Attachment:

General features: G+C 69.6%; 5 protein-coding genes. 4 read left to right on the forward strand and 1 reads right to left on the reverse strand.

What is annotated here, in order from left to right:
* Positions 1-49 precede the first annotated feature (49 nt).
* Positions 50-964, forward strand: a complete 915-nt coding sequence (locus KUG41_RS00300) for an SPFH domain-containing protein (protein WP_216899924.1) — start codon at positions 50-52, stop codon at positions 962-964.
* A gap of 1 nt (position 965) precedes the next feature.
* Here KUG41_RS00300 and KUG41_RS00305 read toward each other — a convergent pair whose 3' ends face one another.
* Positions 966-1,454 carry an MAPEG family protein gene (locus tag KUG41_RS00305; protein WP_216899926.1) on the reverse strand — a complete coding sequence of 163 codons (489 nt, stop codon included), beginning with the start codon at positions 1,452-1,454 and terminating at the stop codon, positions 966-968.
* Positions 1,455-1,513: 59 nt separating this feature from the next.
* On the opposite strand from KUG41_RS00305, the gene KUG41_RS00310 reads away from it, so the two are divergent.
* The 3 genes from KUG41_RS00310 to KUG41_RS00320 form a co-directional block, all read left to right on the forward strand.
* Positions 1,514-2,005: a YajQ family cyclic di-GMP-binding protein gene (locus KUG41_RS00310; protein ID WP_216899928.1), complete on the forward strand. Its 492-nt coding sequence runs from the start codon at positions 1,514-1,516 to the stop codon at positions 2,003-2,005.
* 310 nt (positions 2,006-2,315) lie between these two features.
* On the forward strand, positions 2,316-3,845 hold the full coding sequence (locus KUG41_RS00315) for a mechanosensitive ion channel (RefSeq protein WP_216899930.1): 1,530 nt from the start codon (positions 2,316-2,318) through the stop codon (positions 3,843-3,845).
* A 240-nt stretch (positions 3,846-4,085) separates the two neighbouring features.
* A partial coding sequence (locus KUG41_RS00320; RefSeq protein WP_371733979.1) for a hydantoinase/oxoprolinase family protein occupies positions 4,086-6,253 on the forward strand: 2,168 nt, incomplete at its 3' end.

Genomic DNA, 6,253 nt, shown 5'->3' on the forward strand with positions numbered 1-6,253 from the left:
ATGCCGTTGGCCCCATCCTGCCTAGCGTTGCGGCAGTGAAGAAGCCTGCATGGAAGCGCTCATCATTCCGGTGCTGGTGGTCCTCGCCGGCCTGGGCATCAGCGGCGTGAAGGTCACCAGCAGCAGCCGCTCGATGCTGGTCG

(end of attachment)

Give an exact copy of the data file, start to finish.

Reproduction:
General features: G+C 69.6%; 5 protein-coding genes. 4 read left to right on the forward strand and 1 reads right to left on the reverse strand.

What is annotated here, in order from left to right:
* Positions 1-49 precede the first annotated feature (49 nt).
* Positions 50-964, forward strand: a complete 915-nt coding sequence (locus KUG41_RS00300) for an SPFH domain-containing protein (protein WP_216899924.1) — start codon at positions 50-52, stop codon at positions 962-964.
* A gap of 1 nt (position 965) precedes the next feature.
* Here KUG41_RS00300 and KUG41_RS00305 read toward each other — a convergent pair whose 3' ends face one another.
* Positions 966-1,454 carry an MAPEG family protein gene (locus tag KUG41_RS00305; protein WP_216899926.1) on the reverse strand — a complete coding sequence of 163 codons (489 nt, stop codon included), beginning with the start codon at positions 1,452-1,454 and terminating at the stop codon, positions 966-968.
* Positions 1,455-1,513: 59 nt separating this feature from the next.
* On the opposite strand from KUG41_RS00305, the gene KUG41_RS00310 reads away from it, so the two are divergent.
* The 3 genes from KUG41_RS00310 to KUG41_RS00320 form a co-directional block, all read left to right on the forward strand.
* Positions 1,514-2,005: a YajQ family cyclic di-GMP-binding protein gene (locus KUG41_RS00310; protein ID WP_216899928.1), complete on the forward strand. Its 492-nt coding sequence runs from the start codon at positions 1,514-1,516 to the stop codon at positions 2,003-2,005.
* 310 nt (positions 2,006-2,315) lie between these two features.
* On the forward strand, positions 2,316-3,845 hold the full coding sequence (locus KUG41_RS00315) for a mechanosensitive ion channel (RefSeq protein WP_216899930.1): 1,530 nt from the start codon (positions 2,316-2,318) through the stop codon (positions 3,843-3,845).
* A 240-nt stretch (positions 3,846-4,085) separates the two neighbouring features.
* A partial coding sequence (locus KUG41_RS00320; RefSeq protein WP_371733979.1) for a hydantoinase/oxoprolinase family protein occupies positions 4,086-6,253 on the forward strand: 2,168 nt, incomplete at its 3' end.

Genomic DNA, 6,253 nt, shown 5'->3' on the forward strand with positions numbered 1-6,253 from the left:
ATGCCGTTGGCCCCATCCTGCCTAGCGTTGCGGCAGTGAAGAAGCCTGCATGGAAGCGCTCATCATTCCGGTGCTGGTGGTCCTCGCCGGCCTGGGCATCAGCGGCGTGAAGGTCACCAGCAGCAGCCGCTCGATGCTGGTCG